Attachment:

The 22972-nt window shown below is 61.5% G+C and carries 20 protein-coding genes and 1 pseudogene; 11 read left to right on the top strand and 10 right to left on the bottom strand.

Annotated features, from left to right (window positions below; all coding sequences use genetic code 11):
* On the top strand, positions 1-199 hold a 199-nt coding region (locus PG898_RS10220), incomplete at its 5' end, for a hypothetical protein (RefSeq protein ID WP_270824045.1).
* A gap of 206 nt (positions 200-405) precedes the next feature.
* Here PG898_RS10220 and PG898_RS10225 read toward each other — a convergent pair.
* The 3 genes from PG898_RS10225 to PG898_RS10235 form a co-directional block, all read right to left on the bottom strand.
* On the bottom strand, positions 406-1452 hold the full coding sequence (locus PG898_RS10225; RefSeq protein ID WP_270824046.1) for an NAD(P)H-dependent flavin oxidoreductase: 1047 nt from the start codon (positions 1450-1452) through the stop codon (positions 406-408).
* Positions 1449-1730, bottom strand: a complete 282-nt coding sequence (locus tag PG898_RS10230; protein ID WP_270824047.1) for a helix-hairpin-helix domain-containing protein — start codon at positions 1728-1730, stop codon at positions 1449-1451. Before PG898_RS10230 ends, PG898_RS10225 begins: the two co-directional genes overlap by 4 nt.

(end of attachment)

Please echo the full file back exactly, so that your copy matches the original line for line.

The 22972-nt window shown below is 61.5% G+C and carries 20 protein-coding genes and 1 pseudogene; 11 read left to right on the top strand and 10 right to left on the bottom strand.

Annotated features, from left to right (window positions below; all coding sequences use genetic code 11):
* On the top strand, positions 1-199 hold a 199-nt coding region (locus PG898_RS10220), incomplete at its 5' end, for a hypothetical protein (RefSeq protein ID WP_270824045.1).
* A gap of 206 nt (positions 200-405) precedes the next feature.
* Here PG898_RS10220 and PG898_RS10225 read toward each other — a convergent pair.
* The 3 genes from PG898_RS10225 to PG898_RS10235 form a co-directional block, all read right to left on the bottom strand.
* On the bottom strand, positions 406-1452 hold the full coding sequence (locus PG898_RS10225; RefSeq protein ID WP_270824046.1) for an NAD(P)H-dependent flavin oxidoreductase: 1047 nt from the start codon (positions 1450-1452) through the stop codon (positions 406-408).
* Positions 1449-1730, bottom strand: a complete 282-nt coding sequence (locus tag PG898_RS10230; protein ID WP_270824047.1) for a helix-hairpin-helix domain-containing protein — start codon at positions 1728-1730, stop codon at positions 1449-1451. Before PG898_RS10230 ends, PG898_RS10225 begins: the two co-directional genes overlap by 4 nt.